“It was hard to ignore,” he says, describing students dressed up in orange jumpsuits performing a crude cosplay of an imprisoned Secretary Clinton. “Then again,” says Dickens, “students ripping up Trump-Pence signs and throwing them in the trash doesn't help much either.”
At the University of Texas San Antonio, students and professors led walk-outs and the city’s large LGBTQ and Latinx communities holding gatherings. Following the election, UTSA student Jayne Simpson says, “Racism, prejudice, and hate are alive and well….Everyone claims they aren't ‘like Trump’… but they’re discounting the way the minorities around them feel, literally embodying white privileges in America.”
At Georgetown in Washington D.C., senior Kat Chen says the usually vibrant campus is bleak; no one she knows plans to attend the inauguration, a hallmark of the Georgetown experience. “Fights have been breaking out in classrooms,” says Chen, “many becoming violent and triggering for students.” She says she has seen more crying on Georgetown’s campus this past week than in all of her time at the university.
Back in Washington state, Pacific Lutheran University student Alaa Alshabani describes a rally on campus becoming tense when a group of white, male athletes mocked protesters by attempting to create a wall with their bodies. A few days later, PLU’s president sent out statement with the subject line “A Plea for Unity.”
Alshaibani, a Muslim woman who wears a hijab, expresses concern for those groups slandered by the Trump campaign: “Something that keeps going around in my head is that at least one quarter of my country doesn't care about me or the rest of the marginalized groups Trump has bashed. That at least one quarter of my country would rather elect a man with no political experience and with a temperament of a child than a woman.”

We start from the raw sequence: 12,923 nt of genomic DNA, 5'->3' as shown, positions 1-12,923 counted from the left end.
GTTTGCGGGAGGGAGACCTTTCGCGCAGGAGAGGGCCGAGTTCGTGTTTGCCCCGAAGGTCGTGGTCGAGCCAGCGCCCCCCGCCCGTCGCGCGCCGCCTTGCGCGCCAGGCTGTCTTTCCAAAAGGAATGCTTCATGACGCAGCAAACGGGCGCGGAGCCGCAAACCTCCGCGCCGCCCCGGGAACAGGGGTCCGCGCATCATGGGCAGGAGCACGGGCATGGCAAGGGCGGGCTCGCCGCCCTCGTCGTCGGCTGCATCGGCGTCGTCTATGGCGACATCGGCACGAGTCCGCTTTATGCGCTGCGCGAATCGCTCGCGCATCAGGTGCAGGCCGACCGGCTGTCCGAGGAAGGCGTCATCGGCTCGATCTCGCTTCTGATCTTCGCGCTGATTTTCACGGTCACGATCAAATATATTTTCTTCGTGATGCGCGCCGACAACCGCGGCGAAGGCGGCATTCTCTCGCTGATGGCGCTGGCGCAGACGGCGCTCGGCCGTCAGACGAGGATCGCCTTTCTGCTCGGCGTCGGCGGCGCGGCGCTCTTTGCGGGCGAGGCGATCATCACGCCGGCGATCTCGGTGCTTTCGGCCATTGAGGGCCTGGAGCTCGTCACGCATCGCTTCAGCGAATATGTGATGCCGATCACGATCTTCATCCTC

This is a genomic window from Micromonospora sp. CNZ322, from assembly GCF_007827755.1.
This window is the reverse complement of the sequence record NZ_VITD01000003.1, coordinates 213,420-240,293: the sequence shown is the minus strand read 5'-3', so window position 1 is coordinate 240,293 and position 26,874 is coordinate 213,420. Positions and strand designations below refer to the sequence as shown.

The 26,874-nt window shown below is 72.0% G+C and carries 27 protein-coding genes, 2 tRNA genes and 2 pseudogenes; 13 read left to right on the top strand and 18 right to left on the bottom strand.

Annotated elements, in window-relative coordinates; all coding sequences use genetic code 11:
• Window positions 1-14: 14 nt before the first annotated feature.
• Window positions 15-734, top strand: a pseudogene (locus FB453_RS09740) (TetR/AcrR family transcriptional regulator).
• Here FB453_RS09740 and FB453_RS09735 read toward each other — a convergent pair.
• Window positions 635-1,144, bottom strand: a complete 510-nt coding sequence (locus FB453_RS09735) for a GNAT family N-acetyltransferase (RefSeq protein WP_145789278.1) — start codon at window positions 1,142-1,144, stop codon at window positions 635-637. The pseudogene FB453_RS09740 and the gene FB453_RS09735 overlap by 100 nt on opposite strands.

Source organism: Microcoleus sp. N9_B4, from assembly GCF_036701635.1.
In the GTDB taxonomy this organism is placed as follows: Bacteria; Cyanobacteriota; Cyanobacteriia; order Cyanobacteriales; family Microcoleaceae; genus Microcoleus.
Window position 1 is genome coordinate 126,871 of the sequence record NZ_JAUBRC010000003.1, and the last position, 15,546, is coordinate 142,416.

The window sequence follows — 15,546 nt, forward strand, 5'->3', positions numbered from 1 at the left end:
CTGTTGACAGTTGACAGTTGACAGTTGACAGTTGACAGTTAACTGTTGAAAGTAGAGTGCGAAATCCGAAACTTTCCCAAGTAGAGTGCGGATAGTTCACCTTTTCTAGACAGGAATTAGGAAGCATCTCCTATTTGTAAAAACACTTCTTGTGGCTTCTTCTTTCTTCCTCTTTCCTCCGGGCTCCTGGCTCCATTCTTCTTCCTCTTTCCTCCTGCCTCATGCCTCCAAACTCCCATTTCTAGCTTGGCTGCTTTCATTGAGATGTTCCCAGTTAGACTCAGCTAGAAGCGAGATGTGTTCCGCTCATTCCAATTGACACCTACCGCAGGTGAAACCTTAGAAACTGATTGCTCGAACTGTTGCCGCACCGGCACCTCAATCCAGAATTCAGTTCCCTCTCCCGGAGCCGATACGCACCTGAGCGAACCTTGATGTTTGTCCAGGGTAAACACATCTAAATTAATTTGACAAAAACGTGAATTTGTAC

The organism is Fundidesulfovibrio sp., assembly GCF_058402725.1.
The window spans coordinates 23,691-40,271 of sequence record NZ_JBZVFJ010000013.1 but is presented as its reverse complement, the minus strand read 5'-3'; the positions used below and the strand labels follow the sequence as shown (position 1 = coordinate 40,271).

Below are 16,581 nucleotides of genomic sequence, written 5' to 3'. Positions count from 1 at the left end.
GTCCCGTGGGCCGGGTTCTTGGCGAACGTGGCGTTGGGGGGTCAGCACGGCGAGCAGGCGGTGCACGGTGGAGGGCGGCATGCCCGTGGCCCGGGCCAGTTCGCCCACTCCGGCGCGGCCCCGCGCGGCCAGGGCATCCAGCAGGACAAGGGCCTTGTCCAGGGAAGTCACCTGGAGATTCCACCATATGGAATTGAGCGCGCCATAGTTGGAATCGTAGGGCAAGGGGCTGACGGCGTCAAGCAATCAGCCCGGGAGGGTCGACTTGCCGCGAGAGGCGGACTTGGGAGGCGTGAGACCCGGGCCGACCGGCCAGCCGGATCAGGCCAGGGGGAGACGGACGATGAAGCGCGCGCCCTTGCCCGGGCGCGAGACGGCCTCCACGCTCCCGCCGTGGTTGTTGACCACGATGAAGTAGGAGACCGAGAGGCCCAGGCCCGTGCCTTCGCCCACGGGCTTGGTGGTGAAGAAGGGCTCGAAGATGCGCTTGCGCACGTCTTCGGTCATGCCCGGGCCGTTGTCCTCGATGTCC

“Most of all” she continues, “I fear for all of the marginalized groups in this country who will be paranoid due to the rise in hate crimes fired by Trump's rhetoric. I fear going backwards.”
So where do we go from here? “First, I think we all need time to recuperate,” she says. “For those who supported Trump, I think they need to be respectful of that. Then there needs to be open and respectful dialogue. People need to talk to one another, to understand one another, to respect one another….We see instances of people acting before thinking— protests turning into riots. That is not OK.”
She also calls for compassion. “We need to do acts of kindness often,” she says. “For that whole safety pin thing going around … it is not just a symbol. It means that if you wear one and you are around an instance of injustice against a marginalized person, then that person will expect you to intervene, to stand with them, to be of help to them.”